We have been receiving phone calls and e-mails asking about a so-called “Canadian Visa Lottery” — a fake news story apparently spreading through an online grapevine and gaining momentum on certain social media platforms. It appears that an article has been published online listing a number of countries, citizens of which would be allowed to participate in the new Canadian visa lottery, similar to the U.S. DV lottery. A certain geographical area appears to be being targeted by scammers: the list of “eligible” countries includes the Philippines, Thailand, Fiji, Guyana, Jamaica, Pakistan, Oman, Ethiopia, Ghana, Nigeria, Gambia, Cameroon, Kenya, Lesotho, Uganda and Zambia.
Beware: the story is clearly a scam designed to bilk thousands of citizens from poor countries who desperately seek better fortunes elsewhere, trusting that when it seems to be too good to be true, it may still be true. Professionally speaking, the rules of the so-called lottery listed in the article look randomly thrown together and have absolutely no relation to any existing immigration program in Canada. But since not everybody is well-versed in the intricacies of the Canadian immigration system, below are three main points for every Jane and Joe seeking to leave for greener pastures.
First of all, any record of action taken or sanctioned by the government of Canada should be publicly available. However, no public announcement has been made by IRCC or any other branch of the Canadian government that would indicate that such a lottery could take place. The only lottery that IRCC will be holding — today, as a matter of fact — is the selection of applicants willing to sponsor their parents to Canada, a move announced by IRCC on December 14, 2016. And while one can easily find an announcement about parental sponsorship selection by way of lottery, there is none about any other lottery. No link in the story is provided to the official source for a very apparent reason — it does not exist.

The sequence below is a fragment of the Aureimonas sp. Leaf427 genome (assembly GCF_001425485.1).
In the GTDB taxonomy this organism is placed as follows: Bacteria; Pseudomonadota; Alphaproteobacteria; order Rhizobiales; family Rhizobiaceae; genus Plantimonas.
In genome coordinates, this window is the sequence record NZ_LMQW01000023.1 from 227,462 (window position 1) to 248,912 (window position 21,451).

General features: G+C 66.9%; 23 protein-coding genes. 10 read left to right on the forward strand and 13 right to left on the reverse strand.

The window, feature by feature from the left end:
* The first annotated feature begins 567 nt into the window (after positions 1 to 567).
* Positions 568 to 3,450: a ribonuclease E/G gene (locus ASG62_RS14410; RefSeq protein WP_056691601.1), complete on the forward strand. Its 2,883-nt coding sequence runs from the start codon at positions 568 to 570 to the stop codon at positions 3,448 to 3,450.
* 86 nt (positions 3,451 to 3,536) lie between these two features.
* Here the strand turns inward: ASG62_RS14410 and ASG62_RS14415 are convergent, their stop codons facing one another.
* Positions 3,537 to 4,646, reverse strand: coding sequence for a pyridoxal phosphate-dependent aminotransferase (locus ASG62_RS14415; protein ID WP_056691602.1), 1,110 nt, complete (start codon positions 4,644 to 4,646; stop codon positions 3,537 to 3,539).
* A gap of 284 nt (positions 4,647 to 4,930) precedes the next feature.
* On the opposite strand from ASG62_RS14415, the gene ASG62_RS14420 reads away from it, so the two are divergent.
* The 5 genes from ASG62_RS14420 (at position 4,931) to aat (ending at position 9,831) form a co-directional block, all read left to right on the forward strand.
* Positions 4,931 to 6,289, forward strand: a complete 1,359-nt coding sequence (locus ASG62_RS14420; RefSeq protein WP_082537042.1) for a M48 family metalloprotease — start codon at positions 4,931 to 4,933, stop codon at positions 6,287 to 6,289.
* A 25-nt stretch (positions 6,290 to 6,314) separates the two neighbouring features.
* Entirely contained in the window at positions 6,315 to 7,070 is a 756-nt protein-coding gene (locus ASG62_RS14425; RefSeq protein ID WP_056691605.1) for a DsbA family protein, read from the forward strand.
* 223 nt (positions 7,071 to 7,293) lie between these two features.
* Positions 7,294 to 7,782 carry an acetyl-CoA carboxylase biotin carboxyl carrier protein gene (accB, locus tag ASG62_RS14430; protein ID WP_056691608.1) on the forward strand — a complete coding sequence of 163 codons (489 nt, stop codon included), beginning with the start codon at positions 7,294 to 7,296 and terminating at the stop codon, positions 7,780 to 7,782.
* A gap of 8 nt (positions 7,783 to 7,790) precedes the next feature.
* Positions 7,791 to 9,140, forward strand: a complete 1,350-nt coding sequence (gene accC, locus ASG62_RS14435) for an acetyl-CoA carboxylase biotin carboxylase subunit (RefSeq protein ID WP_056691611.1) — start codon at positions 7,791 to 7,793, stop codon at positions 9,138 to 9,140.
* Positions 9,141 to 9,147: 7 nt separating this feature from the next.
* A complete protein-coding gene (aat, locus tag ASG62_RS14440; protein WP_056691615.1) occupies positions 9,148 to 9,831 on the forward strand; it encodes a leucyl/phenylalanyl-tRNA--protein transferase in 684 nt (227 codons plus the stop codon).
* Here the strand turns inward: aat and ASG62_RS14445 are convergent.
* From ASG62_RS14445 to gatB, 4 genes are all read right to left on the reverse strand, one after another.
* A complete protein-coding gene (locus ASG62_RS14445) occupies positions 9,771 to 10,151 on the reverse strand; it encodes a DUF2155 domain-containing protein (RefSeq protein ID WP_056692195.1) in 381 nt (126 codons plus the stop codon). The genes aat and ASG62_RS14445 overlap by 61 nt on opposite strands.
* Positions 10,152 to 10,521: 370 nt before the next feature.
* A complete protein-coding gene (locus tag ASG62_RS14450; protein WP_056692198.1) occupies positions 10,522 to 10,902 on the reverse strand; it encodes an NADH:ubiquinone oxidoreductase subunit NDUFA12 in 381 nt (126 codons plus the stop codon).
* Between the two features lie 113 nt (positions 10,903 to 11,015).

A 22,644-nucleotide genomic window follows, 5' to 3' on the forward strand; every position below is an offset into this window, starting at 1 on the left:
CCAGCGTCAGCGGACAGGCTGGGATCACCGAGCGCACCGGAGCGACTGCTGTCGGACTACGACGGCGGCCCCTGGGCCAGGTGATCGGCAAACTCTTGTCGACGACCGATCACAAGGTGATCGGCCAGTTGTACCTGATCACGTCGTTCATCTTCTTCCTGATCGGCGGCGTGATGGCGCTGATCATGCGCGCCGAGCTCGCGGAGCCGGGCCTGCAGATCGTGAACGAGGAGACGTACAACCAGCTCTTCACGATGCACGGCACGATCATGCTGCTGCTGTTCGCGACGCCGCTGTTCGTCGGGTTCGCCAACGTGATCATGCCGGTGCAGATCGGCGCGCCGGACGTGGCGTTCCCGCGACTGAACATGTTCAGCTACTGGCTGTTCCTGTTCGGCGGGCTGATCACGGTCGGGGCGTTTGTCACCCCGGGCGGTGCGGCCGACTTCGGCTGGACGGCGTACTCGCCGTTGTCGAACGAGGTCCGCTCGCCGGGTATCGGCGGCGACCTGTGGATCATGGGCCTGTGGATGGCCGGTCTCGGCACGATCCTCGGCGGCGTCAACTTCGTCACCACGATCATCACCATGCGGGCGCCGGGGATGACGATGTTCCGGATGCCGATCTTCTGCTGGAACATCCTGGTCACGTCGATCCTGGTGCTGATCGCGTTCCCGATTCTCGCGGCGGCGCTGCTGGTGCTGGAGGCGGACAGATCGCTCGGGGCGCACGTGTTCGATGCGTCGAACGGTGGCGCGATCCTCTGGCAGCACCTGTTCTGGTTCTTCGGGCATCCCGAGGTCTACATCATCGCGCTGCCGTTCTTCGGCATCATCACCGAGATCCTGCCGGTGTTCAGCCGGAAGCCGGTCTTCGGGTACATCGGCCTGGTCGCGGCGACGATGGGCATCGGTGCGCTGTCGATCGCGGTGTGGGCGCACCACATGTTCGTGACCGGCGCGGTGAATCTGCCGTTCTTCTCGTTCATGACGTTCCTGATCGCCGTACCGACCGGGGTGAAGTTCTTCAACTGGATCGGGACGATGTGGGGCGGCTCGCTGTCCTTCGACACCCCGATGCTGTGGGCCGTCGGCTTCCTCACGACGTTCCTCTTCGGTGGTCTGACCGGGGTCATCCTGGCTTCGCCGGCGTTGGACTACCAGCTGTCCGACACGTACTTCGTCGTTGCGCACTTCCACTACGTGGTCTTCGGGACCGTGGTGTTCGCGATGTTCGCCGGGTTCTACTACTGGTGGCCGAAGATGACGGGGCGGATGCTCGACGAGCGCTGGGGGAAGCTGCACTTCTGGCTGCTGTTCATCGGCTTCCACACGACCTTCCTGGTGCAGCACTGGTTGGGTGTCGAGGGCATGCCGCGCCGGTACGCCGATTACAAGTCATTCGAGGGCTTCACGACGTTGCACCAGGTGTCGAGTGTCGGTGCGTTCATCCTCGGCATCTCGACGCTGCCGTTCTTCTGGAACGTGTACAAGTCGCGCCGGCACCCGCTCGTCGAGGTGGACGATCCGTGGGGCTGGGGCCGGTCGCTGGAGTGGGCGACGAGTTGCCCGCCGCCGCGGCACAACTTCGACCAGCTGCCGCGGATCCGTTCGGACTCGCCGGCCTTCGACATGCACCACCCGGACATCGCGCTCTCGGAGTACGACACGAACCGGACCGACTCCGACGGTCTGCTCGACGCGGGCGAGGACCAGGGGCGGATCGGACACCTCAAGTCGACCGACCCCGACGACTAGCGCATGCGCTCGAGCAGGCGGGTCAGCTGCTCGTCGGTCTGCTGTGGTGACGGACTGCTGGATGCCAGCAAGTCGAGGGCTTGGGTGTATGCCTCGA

Secondly, a clear indication of fraud is a very conspicuous error in names: instead of using the correct title, “Immigration, Refugees, and Citizenship Canada,” the story quotes “Canadian Immigration and Citizenship” as the name of the Canadian government department in charge of immigration. Our rule is when in doubt, always search the official sources, and we urge everybody to protect themselves from immigration fraud and check the official IRCC publication at http://www.cic.gc.ca/english/information/protection/fraud/index.asp.
Last but not least, we checked the registration of the website where the article was published; do not be fooled by the name — it has nothing to do with U.S. TV. No surprise here — there is absolutely no clarity regarding who is behind the website, which is filled with online ads and pop-ups. It was registered on October 25, 2016, the names of the owners are hidden and it is a proxy domain — with the true identities of the site owners/domain, etc. disguised behind a string of glossy facades rented by anyone who pays for it. See for yourself:
It looks like immigration fraud was in the original design of this “masterpiece”; on the verge of the confusion that has erupted about who is being denied entry to the US and the ensuing border frenzy borne by the US President’s executive order signed on January 28, 2017, it has also managed to publish fake U.S. visa news alleging that citizens of African countries now have a 30-day free passage to the U.S., which is not true. We feel truly sorry for gullible folks who read it and may show up at the U.S. border with no visa…
Our advice: avoid at all costs. Avoid anyone — whether a person or an organization — offering assistance with these two programs; the programs are fake and the only “assistance” you will get is your money being assisted out of your pocket into the pockets of the scammers. Always check the source — with the relevant authorities — Canadian or U.S.